June 29, 2020

A difficult choice: Marty McFly’s or Jordan’s?

Michael Jordan has been, without a doubt, the most famous athlete in history. There is no need to have watched the documentary “The Last Dance” or have been his fan as a child to admit this. Not only for his spectacular and decisive plays, or for his contribution to The Chicago Bulls historical records, but also because he made a difference in sponsorship’s history.

Talking about Air Jordan (AJ) is talking about Nike. However, this would not have happened if the designer of the AJ III shoes had not been the then inexperienced Tinker Hatfield. As Michael Jordan himself acknowledges in Chapter 2 of the documentary series “Abstract: The Art of Design”, his contract with Nike would not have lasted more than two years if Hatfield had not provided him with the successful design. Surprisingly, Hatfield was also the designer of the sneakers that Marty McFly and his son wear in the futuristic scenes of the movie “Back to the Future II”.

On the occasion of the World Industrial Design Day, I decided to check if those shoes designs were registered and whether the registrations were accessible to the public.

Related to Air Jordan’s sneakers, I found that the first complete shoe design registered before the USPTO (at least available online) was the AJ IV, applied for in June 1989. There is no record of the AJ I and AJ II. For the AJ III, only the design patent of the sole is available, which was the first model to feature a visible air unit in the heel, also used in other Nike trainers, known as Air Max. The AJ III became the most memorable AJ trainers. They were the shoes Michael Jordan wore when he won his first NBA Slam Dunk Contest in 1988 – flying from the free throw line to the rim. They were also the trainers he donned for that year’s All-Star and league MVP awards. And they also served as the debut for the now iconic “Jumpman” logo that, from then on, replaced the original Air Jordan “Wings” logo. It is quite strange that Nike did not register the complete design of the AJ III, given its originality and the overwhelming commercial success of the two previous models (over $126 million in sales in two years). The physical document of the AJ III design patent may exist, but it may not be available online at the USPTO. If so, that document would be a highly prized collector’s item.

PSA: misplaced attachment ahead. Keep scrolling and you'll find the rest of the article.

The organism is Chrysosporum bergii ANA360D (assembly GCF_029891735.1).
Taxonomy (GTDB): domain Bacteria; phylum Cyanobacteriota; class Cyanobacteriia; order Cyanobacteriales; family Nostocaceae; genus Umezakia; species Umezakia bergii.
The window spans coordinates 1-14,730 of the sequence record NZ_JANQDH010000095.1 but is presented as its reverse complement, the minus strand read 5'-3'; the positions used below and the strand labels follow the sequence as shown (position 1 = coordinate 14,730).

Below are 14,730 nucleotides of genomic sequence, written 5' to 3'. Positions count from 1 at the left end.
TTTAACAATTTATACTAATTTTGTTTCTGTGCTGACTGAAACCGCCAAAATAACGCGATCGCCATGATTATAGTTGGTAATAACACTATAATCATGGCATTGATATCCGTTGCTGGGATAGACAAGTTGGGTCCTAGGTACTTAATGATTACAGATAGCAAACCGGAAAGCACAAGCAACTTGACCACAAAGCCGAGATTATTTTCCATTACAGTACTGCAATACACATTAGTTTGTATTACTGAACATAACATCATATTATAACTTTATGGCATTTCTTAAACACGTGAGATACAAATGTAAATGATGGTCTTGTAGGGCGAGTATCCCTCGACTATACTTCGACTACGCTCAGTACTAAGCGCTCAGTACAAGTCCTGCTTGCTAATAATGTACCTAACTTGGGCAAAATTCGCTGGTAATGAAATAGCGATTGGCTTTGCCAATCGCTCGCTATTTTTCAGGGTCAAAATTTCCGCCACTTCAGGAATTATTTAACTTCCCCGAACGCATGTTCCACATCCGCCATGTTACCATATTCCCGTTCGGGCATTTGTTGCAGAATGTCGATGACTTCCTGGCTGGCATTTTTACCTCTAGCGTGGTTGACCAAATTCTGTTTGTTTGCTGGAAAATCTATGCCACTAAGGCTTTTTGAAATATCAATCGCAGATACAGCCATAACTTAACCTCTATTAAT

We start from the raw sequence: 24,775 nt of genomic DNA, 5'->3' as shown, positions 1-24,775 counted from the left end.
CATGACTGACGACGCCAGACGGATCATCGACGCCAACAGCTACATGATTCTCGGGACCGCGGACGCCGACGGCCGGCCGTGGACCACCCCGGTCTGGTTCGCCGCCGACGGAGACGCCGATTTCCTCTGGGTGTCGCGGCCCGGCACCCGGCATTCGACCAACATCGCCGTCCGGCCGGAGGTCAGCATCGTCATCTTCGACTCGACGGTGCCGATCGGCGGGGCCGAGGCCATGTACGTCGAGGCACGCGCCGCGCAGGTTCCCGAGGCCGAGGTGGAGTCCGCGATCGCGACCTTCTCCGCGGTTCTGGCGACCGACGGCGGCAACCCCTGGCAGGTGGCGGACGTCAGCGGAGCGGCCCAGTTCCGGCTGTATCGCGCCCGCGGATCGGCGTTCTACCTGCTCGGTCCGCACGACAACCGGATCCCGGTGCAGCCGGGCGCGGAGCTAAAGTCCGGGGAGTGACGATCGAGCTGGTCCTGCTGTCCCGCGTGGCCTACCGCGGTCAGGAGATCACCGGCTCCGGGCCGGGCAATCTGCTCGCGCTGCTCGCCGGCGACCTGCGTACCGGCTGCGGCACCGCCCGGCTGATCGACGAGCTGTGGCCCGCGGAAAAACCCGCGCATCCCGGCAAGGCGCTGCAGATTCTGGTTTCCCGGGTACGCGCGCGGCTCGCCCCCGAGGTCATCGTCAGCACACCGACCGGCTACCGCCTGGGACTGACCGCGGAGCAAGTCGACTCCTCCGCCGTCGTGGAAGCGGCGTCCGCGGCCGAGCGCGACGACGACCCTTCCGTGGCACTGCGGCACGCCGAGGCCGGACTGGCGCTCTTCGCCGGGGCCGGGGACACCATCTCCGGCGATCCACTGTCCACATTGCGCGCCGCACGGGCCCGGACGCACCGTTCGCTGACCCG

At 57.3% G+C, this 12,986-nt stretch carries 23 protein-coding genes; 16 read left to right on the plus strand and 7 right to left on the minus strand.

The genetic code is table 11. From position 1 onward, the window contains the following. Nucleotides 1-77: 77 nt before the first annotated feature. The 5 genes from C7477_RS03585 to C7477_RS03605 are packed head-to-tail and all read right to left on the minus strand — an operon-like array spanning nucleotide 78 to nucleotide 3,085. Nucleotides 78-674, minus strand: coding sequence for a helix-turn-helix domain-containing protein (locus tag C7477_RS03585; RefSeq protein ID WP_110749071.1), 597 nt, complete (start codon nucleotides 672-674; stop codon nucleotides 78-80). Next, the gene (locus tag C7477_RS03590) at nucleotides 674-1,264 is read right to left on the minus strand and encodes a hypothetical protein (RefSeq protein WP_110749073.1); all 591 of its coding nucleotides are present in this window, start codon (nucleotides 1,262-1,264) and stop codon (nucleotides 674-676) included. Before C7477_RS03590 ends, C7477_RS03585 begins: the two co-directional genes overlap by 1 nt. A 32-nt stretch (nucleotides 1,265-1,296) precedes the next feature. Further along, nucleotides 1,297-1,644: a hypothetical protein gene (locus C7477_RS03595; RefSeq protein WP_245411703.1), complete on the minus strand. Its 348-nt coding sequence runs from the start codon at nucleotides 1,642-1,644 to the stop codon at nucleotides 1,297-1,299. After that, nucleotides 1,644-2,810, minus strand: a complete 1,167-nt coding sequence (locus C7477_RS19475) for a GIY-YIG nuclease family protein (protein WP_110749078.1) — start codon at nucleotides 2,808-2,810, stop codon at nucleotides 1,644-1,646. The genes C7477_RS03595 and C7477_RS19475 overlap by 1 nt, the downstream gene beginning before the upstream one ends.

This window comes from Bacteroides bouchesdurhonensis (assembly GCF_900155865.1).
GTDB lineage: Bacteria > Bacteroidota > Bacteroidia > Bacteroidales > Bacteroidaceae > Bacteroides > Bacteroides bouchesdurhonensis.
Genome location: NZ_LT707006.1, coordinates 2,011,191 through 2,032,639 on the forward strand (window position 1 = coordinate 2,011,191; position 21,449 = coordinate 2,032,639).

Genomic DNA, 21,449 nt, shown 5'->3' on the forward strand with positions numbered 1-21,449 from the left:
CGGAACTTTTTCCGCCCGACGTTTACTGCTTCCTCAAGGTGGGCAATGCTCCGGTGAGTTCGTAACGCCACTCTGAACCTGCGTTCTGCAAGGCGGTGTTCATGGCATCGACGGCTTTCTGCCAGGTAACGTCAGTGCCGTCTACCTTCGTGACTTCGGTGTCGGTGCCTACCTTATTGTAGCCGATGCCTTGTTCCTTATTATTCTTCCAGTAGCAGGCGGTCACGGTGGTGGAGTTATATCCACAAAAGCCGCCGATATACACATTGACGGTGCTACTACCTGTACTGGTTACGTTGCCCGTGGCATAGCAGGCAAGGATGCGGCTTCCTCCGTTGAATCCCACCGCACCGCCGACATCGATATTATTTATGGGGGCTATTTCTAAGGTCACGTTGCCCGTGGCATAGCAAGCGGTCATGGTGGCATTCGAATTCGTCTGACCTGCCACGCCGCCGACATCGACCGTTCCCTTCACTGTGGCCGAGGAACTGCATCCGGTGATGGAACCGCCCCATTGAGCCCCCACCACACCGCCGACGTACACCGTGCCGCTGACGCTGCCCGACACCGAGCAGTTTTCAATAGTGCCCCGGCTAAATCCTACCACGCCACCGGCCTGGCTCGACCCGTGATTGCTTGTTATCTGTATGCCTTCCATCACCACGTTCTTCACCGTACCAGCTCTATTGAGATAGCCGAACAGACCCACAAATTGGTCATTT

On Marty McFlay’s sneakers, I discovered that there are design records not only for the sole and the upper, but also for the protective element of the Achilles heel, all requested in April 1990. It was not until that year that Nike began to register all of its shoes designs, unlike its major competitors, such as Adidas, Asics, Avia, Converse or Reebok, that had already registered almost all their designs for decades.

To close this article, I would like to congratulate Tinker Hatfield on the occasion of the World Industrial Design Day, as well as all designers from all over the world, from any sector, who contribute in a certain way to make our existence more pleasant.

Article by Jesús García.